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How to Perform Effective Prior Art Search (Part 3 of 3)

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August 22, 2017

This article is the last installment in a three-part series that provides some useful tips for performing prior art searches. If you missed the first two parts of this series, please check Parts 1 and 2.


    1. Watch out for Technical Terms or Phrases That Look Like Ordinary Words or Phrases.


In many cases, you may come across a word or phrase in a patent claim at issue that looks like an ordinary or everyday word or phrase. For example, most people would probably think that the meaning of the phrase “object detection” or “object identification” is pretty obvious. But when the patent is directed to certain technology areas, such as image processing and computer vision, the meaning of those seemingly-ordinary terms can assume a very specific, highly technical, mathematical, or abstract meaning. Knowing this would help a prior art researcher determine whether a reference found from a search is in the same or similar field of invention as that of the patent at issue, and thus allow the researcher to more quickly uncover references that are more directly relevant to the claimed invention.


  • A Trip to Your Neighborhood Library Might Just Be the Break You Need.


Sometimes we forget that there still exists an old world outside of the Internet that only relatively few analog-inclined citizens still venture into, where information has been inputted and stored using the ancient art of printing text and drawings on wood-based materials using organic dyes. Thus, if digital prior art can’t be found, print magazines, books, trade publications, old journals, newspapers, etc. shouldn’t be ignored, even if they’re already yellowed from old age and wrinkled from repeated use. For sure, it’s a pain to search print materials because one actually has to manually scan the entire print documents to find relevant disclosures. But when one has nothing else, reading text the old-fashioned way may turn out to me the path towards the prize one seeks, in addition to perhaps allowing one to rediscover the benefits of reading for knowledge and pleasure.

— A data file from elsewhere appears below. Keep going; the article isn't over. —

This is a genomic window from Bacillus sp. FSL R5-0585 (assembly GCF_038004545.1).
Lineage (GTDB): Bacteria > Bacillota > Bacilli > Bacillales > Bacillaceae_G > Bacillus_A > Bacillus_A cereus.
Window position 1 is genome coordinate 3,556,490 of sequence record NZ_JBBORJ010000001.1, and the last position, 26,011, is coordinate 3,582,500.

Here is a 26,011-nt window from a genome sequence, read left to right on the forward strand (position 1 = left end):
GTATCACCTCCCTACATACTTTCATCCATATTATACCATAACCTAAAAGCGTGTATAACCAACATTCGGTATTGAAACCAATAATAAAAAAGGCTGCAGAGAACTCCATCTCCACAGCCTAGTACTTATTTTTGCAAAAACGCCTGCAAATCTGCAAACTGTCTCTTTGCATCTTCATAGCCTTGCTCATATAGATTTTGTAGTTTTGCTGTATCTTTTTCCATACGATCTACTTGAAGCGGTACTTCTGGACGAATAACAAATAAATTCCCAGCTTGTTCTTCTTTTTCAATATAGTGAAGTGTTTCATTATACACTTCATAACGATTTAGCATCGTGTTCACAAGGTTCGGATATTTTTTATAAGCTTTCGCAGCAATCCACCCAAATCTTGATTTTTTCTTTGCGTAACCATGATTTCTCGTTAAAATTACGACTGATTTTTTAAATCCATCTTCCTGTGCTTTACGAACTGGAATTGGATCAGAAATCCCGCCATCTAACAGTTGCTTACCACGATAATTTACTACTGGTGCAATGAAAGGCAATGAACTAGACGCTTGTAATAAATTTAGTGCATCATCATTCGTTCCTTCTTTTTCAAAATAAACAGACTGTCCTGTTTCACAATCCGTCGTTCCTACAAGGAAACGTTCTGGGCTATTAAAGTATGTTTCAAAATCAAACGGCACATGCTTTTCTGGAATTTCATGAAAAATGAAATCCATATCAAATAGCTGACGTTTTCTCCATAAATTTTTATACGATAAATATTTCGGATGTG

• Don’t Ignore the References Cited on the Patent Itself.


As mentioned earlier, some patents can include as many as 15 pages or more of cited references. That is not to say that the at least one inventor or the person that prepared the list of cited references has read every single one of those references. In some cases, it’s possible that some of the cited references included with the patent application documents were merely cited, but not reviewed by the applicant or inventor, in one of the references that the inventor or patent drafter actually reviewed and considered relevant or material to the patentability of the claimed invention.

Also, simply because the references were submitted to the patent office as part of the filed patent application documents doesn’t mean that those submitted references do not contain any disclosure, teaching, or suggestion that could invalidate one or more claims of the patent at issue. (In fact, patent applicants are required to submit to the US Patent Office any information or reference that the applicant is aware of that is considered material to the patentability of the claimed invention.) Nor does the grant of the patent that lists all those cited references imply that the examiner has thoroughly examined every one of those references and failed to find any relevant disclosures, teachings, or suggestions that relate to the claimed invention. To require examiners to perform that level of examination within a limited time, for every single patent application, wouldn’t be feasible and would be too burdensome based alone on the number of patent applications that examiners must regularly review.

It’s certainly very time consuming and labor-intensive to have to go through 15 pages or more of those references listed on the patent at issue one at a time. But one can make the review of those references somewhat less burdensome by adopting some type of search strategy rather than relying on a brute-force approach to the search. For example, one may initially focus only on those references that include at least one author (assuming the citation listed the authors) who is also the inventor or one of the inventors listed on the patent at issue. Another strategy may be to focus on references with titles that specifically suggest or relate to the inventive concept corresponding to the one or more claims of the patent at issue.

Thus, when one believes he or she has pretty much exhausted all possible databases and other prior art sources, it might be worth a try to redirect one’s attention to those references already listed on the patent at issue.

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